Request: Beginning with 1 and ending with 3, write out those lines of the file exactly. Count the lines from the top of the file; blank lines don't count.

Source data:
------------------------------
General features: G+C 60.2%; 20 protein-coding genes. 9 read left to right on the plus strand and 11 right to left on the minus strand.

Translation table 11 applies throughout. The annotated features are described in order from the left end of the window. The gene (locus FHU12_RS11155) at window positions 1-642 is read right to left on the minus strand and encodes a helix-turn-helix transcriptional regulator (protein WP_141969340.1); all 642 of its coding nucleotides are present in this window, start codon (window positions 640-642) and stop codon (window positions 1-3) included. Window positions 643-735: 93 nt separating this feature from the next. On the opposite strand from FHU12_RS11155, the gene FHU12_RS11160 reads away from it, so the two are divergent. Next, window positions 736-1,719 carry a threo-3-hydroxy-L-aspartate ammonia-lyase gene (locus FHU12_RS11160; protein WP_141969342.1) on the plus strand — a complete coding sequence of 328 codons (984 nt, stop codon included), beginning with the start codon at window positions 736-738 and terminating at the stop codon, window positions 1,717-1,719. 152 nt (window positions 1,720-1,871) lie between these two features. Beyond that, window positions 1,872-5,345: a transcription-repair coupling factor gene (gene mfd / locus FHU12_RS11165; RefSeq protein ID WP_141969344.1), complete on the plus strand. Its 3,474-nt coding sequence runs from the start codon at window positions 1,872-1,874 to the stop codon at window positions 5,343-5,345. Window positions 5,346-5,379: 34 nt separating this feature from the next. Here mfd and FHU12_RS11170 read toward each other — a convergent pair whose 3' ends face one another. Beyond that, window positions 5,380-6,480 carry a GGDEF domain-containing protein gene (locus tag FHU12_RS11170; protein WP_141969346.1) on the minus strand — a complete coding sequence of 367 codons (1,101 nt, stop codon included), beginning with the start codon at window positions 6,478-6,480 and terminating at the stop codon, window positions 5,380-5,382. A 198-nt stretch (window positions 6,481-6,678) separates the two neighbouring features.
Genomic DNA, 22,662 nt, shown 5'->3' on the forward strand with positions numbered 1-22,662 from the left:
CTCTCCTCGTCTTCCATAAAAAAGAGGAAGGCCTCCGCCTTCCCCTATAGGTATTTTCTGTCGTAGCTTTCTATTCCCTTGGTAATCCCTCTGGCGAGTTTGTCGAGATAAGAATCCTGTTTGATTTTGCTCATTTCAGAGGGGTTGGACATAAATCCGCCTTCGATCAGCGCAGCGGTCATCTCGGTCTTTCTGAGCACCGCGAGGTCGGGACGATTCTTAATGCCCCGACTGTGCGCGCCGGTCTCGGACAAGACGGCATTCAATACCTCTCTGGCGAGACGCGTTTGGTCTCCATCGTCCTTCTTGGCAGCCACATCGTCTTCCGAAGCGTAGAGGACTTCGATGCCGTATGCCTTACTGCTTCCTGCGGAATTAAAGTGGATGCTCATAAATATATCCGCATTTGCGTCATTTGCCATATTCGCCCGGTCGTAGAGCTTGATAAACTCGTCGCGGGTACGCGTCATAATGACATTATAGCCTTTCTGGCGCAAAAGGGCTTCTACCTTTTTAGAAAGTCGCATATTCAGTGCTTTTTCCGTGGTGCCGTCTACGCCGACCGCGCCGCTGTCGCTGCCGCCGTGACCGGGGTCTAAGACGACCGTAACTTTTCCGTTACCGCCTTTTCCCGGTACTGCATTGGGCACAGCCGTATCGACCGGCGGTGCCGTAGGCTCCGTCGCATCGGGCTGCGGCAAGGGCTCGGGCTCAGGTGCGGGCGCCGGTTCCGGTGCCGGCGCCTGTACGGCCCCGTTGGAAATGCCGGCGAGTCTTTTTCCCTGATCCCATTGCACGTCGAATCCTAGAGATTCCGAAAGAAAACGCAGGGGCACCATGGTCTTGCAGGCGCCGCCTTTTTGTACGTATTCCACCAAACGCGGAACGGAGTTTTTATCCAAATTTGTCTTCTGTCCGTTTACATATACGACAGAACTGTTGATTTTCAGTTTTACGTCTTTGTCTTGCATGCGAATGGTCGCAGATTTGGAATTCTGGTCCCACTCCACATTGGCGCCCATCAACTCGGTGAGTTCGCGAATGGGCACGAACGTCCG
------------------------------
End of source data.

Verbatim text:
General features: G+C 60.2%; 20 protein-coding genes. 9 read left to right on the plus strand and 11 right to left on the minus strand.

Translation table 11 applies throughout. The annotated features are described in order from the left end of the window. The gene (locus FHU12_RS11155) at window positions 1-642 is read right to left on the minus strand and encodes a helix-turn-helix transcriptional regulator (protein WP_141969340.1); all 642 of its coding nucleotides are present in this window, start codon (window positions 640-642) and stop codon (window positions 1-3) included. Window positions 643-735: 93 nt separating this feature from the next. On the opposite strand from FHU12_RS11155, the gene FHU12_RS11160 reads away from it, so the two are divergent. Next, window positions 736-1,719 carry a threo-3-hydroxy-L-aspartate ammonia-lyase gene (locus FHU12_RS11160; protein WP_141969342.1) on the plus strand — a complete coding sequence of 328 codons (984 nt, stop codon included), beginning with the start codon at window positions 736-738 and terminating at the stop codon, window positions 1,717-1,719. 152 nt (window positions 1,720-1,871) lie between these two features. Beyond that, window positions 1,872-5,345: a transcription-repair coupling factor gene (gene mfd / locus FHU12_RS11165; RefSeq protein ID WP_141969344.1), complete on the plus strand. Its 3,474-nt coding sequence runs from the start codon at window positions 1,872-1,874 to the stop codon at window positions 5,343-5,345. Window positions 5,346-5,379: 34 nt separating this feature from the next. Here mfd and FHU12_RS11170 read toward each other — a convergent pair whose 3' ends face one another. Beyond that, window positions 5,380-6,480 carry a GGDEF domain-containing protein gene (locus tag FHU12_RS11170; protein WP_141969346.1) on the minus strand — a complete coding sequence of 367 codons (1,101 nt, stop codon included), beginning with the start codon at window positions 6,478-6,480 and terminating at the stop codon, window positions 5,380-5,382. A 198-nt stretch (window positions 6,481-6,678) separates the two neighbouring features.
Genomic DNA, 22,662 nt, shown 5'->3' on the forward strand with positions numbered 1-22,662 from the left: